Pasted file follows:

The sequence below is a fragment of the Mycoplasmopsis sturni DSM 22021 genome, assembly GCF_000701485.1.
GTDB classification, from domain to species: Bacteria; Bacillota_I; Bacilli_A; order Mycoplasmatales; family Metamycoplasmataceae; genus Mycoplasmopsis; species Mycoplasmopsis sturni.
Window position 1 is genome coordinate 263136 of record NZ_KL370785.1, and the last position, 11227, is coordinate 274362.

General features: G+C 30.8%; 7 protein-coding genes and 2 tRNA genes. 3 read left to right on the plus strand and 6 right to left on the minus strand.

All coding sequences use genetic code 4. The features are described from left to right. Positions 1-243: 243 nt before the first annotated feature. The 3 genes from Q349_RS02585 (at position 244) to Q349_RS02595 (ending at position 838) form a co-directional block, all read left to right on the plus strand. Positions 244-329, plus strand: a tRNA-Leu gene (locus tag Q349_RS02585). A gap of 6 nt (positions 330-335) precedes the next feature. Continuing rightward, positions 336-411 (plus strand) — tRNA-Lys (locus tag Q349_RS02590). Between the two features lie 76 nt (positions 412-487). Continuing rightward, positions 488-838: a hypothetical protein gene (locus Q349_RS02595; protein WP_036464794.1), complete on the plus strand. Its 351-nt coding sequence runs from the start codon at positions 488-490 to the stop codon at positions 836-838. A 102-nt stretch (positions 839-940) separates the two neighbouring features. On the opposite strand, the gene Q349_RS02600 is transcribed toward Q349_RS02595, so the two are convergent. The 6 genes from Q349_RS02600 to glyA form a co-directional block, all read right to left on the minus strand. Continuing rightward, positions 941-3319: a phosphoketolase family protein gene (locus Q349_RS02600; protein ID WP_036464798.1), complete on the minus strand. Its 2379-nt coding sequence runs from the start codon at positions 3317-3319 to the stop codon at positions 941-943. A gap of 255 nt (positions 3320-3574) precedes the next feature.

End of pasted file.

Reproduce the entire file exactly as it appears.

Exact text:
The sequence below is a fragment of the Mycoplasmopsis sturni DSM 22021 genome, assembly GCF_000701485.1.
GTDB classification, from domain to species: Bacteria; Bacillota_I; Bacilli_A; order Mycoplasmatales; family Metamycoplasmataceae; genus Mycoplasmopsis; species Mycoplasmopsis sturni.
Window position 1 is genome coordinate 263136 of record NZ_KL370785.1, and the last position, 11227, is coordinate 274362.

General features: G+C 30.8%; 7 protein-coding genes and 2 tRNA genes. 3 read left to right on the plus strand and 6 right to left on the minus strand.

All coding sequences use genetic code 4. The features are described from left to right. Positions 1-243: 243 nt before the first annotated feature. The 3 genes from Q349_RS02585 (at position 244) to Q349_RS02595 (ending at position 838) form a co-directional block, all read left to right on the plus strand. Positions 244-329, plus strand: a tRNA-Leu gene (locus tag Q349_RS02585). A gap of 6 nt (positions 330-335) precedes the next feature. Continuing rightward, positions 336-411 (plus strand) — tRNA-Lys (locus tag Q349_RS02590). Between the two features lie 76 nt (positions 412-487). Continuing rightward, positions 488-838: a hypothetical protein gene (locus Q349_RS02595; protein WP_036464794.1), complete on the plus strand. Its 351-nt coding sequence runs from the start codon at positions 488-490 to the stop codon at positions 836-838. A 102-nt stretch (positions 839-940) separates the two neighbouring features. On the opposite strand, the gene Q349_RS02600 is transcribed toward Q349_RS02595, so the two are convergent. The 6 genes from Q349_RS02600 to glyA form a co-directional block, all read right to left on the minus strand. Continuing rightward, positions 941-3319: a phosphoketolase family protein gene (locus Q349_RS02600; protein ID WP_036464798.1), complete on the minus strand. Its 2379-nt coding sequence runs from the start codon at positions 3317-3319 to the stop codon at positions 941-943. A gap of 255 nt (positions 3320-3574) precedes the next feature.